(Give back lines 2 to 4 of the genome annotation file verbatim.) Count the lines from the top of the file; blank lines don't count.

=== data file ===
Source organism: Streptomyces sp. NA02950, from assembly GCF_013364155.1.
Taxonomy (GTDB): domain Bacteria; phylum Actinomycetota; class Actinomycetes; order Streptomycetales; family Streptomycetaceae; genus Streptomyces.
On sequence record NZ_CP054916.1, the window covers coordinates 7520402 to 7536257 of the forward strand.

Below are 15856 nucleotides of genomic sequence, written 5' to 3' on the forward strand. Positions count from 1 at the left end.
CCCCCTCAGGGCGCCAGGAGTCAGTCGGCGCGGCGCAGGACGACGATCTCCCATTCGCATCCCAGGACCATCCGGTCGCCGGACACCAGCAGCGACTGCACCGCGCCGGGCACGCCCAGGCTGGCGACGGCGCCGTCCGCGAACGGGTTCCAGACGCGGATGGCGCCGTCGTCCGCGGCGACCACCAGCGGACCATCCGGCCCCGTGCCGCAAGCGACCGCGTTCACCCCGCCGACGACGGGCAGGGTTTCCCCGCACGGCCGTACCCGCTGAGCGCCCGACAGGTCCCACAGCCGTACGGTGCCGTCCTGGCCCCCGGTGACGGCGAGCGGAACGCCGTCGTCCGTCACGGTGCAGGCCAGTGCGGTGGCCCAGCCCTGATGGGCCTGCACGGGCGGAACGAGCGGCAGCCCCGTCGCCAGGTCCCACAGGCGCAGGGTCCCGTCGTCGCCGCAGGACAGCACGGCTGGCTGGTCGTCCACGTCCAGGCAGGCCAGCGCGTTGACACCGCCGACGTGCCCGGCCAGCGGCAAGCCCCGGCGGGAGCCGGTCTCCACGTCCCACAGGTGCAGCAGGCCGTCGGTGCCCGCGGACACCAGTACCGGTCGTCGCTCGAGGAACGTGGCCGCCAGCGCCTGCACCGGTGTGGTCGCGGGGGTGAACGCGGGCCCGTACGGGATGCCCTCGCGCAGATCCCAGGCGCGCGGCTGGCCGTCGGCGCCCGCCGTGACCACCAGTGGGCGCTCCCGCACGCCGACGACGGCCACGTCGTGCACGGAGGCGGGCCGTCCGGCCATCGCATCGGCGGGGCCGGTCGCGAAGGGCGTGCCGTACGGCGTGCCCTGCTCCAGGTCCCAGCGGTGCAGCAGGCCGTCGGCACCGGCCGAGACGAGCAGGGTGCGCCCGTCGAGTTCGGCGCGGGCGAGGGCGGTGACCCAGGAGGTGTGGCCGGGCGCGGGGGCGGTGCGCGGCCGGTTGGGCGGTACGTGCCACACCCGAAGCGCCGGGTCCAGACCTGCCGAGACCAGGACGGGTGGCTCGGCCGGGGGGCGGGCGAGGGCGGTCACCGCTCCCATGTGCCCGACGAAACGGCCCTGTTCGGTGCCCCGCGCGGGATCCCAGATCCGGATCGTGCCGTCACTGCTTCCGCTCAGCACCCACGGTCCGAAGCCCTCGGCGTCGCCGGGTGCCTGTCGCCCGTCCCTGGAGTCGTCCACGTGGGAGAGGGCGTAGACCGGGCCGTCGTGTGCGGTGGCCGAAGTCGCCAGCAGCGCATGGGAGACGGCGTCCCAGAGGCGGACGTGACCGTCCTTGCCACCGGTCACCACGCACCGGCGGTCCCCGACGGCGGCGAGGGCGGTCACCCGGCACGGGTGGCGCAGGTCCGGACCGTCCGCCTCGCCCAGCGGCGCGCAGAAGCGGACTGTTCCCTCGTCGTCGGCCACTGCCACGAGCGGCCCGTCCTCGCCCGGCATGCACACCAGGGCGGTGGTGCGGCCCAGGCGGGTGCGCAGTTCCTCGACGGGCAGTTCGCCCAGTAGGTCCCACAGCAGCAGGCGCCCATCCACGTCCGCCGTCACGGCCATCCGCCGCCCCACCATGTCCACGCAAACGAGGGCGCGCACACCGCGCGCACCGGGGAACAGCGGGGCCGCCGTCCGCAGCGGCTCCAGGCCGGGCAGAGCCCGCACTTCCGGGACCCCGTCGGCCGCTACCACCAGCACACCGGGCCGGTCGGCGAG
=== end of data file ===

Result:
Taxonomy (GTDB): domain Bacteria; phylum Actinomycetota; class Actinomycetes; order Streptomycetales; family Streptomycetaceae; genus Streptomyces.
On sequence record NZ_CP054916.1, the window covers coordinates 7520402 to 7536257 of the forward strand.

Below are 15856 nucleotides of genomic sequence, written 5' to 3' on the forward strand. Positions count from 1 at the left end.